Understanding Non-Radiographic Axial Spondyloarthritis - Episode 16
Transcript: Sergio Schwartzman, MD: Phil, maybe you can summarize this next question. In terms of the delay in diagnosis of nonradiographic axial spondyloarthritis, how long is that delay? Also, independent of other physicians seeing the patient before a rheumatologist, why do you think there may be a delay?
Philip J. Mease, MD: Tiffany has given us an eloquent exposition about this. Just listening to her story, we understand. We heard the way in which she bounced around from clinician to clinician, even among different rheumatologists, and was given a variety of diagnoses along the way. This is classic for this patient group. We’ve touched on many of the reasons already. Now we know that it’s equigender, but historically it was thought to be a male-dominant disease, so there is a bias against making the diagnosis in women by nonrheumatologists and rheumatologists alike.
Nonradiographic axial spondyloarthritis is underdiagnosed because some of the nuances of making the diagnosis—as so eloquently described by Atul—you need to put together pieces of a jigsaw puzzle, and sometimes you can get false negatives and positives on the MRI [magnetic resonance imaging] scan or the CRP [C-reactive protein]. So I think we’ve covered it. It used to be that the classic ankylosing spondylitis literature showed that it was 10 years for women and 6 years for men. I mentioned that earlier.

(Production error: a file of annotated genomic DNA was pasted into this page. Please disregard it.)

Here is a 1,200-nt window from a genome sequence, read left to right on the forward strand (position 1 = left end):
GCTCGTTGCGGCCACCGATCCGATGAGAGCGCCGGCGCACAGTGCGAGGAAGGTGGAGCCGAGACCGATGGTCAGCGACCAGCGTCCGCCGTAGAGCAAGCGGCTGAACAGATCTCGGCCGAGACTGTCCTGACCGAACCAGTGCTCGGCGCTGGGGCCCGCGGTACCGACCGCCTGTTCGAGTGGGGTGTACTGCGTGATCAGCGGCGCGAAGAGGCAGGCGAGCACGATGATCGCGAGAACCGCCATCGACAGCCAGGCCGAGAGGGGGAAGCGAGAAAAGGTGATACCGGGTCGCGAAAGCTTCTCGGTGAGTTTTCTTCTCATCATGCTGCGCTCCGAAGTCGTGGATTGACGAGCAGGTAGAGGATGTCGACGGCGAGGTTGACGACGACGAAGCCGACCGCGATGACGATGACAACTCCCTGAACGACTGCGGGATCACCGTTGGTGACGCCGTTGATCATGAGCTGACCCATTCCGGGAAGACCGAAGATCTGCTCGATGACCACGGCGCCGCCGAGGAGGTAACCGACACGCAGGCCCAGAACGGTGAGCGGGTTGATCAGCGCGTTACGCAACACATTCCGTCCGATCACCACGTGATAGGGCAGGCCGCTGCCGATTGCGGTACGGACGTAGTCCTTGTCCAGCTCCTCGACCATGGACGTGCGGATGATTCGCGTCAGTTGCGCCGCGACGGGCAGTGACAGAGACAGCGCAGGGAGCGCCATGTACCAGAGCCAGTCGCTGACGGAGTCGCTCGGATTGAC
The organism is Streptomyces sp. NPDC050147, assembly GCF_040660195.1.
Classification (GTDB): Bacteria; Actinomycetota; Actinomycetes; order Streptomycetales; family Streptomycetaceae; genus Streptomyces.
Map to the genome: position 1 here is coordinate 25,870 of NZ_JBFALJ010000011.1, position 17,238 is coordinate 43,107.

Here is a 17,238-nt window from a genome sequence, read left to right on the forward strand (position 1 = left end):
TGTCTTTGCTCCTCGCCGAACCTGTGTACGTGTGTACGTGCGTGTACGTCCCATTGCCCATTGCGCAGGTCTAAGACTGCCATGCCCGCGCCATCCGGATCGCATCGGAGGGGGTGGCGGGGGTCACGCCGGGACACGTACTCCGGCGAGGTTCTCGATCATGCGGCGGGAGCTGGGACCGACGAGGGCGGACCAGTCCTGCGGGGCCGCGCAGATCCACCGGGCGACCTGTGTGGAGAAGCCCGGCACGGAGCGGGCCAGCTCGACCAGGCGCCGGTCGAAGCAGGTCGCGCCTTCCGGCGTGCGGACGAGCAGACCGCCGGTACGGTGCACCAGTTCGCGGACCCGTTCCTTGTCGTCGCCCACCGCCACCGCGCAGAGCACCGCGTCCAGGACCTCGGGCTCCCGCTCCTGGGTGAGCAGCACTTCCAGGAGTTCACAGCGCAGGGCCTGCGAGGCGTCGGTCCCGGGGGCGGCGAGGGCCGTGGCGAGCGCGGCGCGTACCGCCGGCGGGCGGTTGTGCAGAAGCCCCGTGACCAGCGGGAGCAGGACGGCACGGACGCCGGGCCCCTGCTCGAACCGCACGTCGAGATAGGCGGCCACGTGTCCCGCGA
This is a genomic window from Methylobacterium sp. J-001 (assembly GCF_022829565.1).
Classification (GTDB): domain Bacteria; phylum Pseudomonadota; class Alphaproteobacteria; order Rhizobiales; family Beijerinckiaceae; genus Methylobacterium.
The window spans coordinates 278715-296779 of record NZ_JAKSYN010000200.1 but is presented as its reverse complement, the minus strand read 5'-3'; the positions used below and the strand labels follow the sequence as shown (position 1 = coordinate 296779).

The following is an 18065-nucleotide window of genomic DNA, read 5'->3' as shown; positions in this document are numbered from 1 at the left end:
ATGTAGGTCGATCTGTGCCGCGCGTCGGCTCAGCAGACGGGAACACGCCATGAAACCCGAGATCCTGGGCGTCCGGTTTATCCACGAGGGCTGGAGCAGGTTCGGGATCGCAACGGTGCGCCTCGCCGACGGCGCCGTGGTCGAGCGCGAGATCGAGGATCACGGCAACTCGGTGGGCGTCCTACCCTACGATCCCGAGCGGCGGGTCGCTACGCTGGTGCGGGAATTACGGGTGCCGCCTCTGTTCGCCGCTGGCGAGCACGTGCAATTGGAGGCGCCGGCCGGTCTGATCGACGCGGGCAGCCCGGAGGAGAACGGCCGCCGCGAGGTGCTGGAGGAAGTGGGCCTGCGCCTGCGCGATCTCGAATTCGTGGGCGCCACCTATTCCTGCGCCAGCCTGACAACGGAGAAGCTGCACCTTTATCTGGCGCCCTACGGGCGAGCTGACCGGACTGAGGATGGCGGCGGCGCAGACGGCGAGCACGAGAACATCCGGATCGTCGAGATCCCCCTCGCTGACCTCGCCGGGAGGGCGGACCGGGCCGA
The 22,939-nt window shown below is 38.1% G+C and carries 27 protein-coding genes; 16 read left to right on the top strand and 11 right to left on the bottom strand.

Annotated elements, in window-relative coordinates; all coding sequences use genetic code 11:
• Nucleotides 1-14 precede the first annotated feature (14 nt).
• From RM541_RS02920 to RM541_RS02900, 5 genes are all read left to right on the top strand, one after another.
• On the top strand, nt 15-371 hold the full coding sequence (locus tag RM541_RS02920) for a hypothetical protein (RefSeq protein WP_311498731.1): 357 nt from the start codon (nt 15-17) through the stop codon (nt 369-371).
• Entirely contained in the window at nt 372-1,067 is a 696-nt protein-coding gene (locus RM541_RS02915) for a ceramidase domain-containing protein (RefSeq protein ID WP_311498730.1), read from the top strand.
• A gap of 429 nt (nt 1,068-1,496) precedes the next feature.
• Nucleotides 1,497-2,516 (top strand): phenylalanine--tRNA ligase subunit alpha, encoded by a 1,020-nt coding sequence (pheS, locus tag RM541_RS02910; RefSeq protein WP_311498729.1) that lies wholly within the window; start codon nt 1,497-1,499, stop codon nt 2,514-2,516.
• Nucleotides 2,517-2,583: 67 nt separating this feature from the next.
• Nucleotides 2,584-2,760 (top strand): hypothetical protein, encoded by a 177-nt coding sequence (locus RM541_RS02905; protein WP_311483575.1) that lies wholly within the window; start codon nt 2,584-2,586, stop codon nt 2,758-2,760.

In recent studies, that number has come down fortunately. One of the most recent studies I’ve seen is that it takes 4 years on average in women, which is matching Tiffany’s experience, and about 2 years in men. That is suggesting increased sensitivity on the part of rheumatologists. But then there are all these people out there in the wilderness, so to speak, who aren’t getting to rheumatologists. That’s where a lot of the link of diagnosis is remaining.
Sergio Schwartzman, MD: It’s interesting. If you look at some of the European registries for nonradiographic axial spondyloarthritis—Maxime Dougados’s registry, for example—they have from symptom onset to time of diagnosis. In those European studies, it’s 2 to 3 years. I think that number is shrinking, as long as you’re sent to the right place.
Philip J. Mease, MD: Yes.
Transcript Edited for Clarity